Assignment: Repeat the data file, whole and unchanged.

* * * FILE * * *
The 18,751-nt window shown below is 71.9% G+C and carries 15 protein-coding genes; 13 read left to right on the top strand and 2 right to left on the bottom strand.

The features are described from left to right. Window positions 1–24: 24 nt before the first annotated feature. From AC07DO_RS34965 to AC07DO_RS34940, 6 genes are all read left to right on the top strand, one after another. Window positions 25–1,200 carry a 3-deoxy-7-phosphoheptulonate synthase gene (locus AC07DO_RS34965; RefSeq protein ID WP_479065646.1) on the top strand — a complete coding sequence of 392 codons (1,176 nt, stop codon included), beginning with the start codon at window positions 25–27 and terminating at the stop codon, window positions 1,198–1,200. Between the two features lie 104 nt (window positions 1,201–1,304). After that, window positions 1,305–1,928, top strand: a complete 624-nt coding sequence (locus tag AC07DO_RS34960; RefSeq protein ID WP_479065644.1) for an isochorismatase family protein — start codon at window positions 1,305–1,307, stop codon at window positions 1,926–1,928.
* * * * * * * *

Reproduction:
The 18,751-nt window shown below is 71.9% G+C and carries 15 protein-coding genes; 13 read left to right on the top strand and 2 right to left on the bottom strand.

The features are described from left to right. Window positions 1–24: 24 nt before the first annotated feature. From AC07DO_RS34965 to AC07DO_RS34940, 6 genes are all read left to right on the top strand, one after another. Window positions 25–1,200 carry a 3-deoxy-7-phosphoheptulonate synthase gene (locus AC07DO_RS34965; RefSeq protein ID WP_479065646.1) on the top strand — a complete coding sequence of 392 codons (1,176 nt, stop codon included), beginning with the start codon at window positions 25–27 and terminating at the stop codon, window positions 1,198–1,200. Between the two features lie 104 nt (window positions 1,201–1,304). After that, window positions 1,305–1,928, top strand: a complete 624-nt coding sequence (locus tag AC07DO_RS34960; RefSeq protein ID WP_479065644.1) for an isochorismatase family protein — start codon at window positions 1,305–1,307, stop codon at window positions 1,926–1,928.